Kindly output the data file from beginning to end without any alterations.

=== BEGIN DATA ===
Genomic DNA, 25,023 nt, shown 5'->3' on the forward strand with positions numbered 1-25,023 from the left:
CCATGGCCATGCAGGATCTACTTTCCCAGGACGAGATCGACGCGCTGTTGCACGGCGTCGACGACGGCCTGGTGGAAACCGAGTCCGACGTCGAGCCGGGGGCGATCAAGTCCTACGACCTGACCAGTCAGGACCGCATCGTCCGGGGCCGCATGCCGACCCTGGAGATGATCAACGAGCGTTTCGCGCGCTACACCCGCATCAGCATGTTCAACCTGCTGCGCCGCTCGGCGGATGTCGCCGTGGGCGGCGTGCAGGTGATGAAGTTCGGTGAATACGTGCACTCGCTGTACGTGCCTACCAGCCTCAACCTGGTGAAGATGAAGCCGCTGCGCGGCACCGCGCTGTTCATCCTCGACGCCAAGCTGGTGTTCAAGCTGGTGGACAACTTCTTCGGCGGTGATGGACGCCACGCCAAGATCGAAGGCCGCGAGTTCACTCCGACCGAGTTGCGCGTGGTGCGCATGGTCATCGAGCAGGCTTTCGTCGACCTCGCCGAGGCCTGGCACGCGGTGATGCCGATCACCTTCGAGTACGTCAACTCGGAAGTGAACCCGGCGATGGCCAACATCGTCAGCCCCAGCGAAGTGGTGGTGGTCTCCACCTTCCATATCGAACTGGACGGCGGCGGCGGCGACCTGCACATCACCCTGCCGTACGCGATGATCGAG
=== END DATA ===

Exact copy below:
Genomic DNA, 25,023 nt, shown 5'->3' on the forward strand with positions numbered 1-25,023 from the left:
CCATGGCCATGCAGGATCTACTTTCCCAGGACGAGATCGACGCGCTGTTGCACGGCGTCGACGACGGCCTGGTGGAAACCGAGTCCGACGTCGAGCCGGGGGCGATCAAGTCCTACGACCTGACCAGTCAGGACCGCATCGTCCGGGGCCGCATGCCGACCCTGGAGATGATCAACGAGCGTTTCGCGCGCTACACCCGCATCAGCATGTTCAACCTGCTGCGCCGCTCGGCGGATGTCGCCGTGGGCGGCGTGCAGGTGATGAAGTTCGGTGAATACGTGCACTCGCTGTACGTGCCTACCAGCCTCAACCTGGTGAAGATGAAGCCGCTGCGCGGCACCGCGCTGTTCATCCTCGACGCCAAGCTGGTGTTCAAGCTGGTGGACAACTTCTTCGGCGGTGATGGACGCCACGCCAAGATCGAAGGCCGCGAGTTCACTCCGACCGAGTTGCGCGTGGTGCGCATGGTCATCGAGCAGGCTTTCGTCGACCTCGCCGAGGCCTGGCACGCGGTGATGCCGATCACCTTCGAGTACGTCAACTCGGAAGTGAACCCGGCGATGGCCAACATCGTCAGCCCCAGCGAAGTGGTGGTGGTCTCCACCTTCCATATCGAACTGGACGGCGGCGGCGGCGACCTGCACATCACCCTGCCGTACGCGATGATCGAG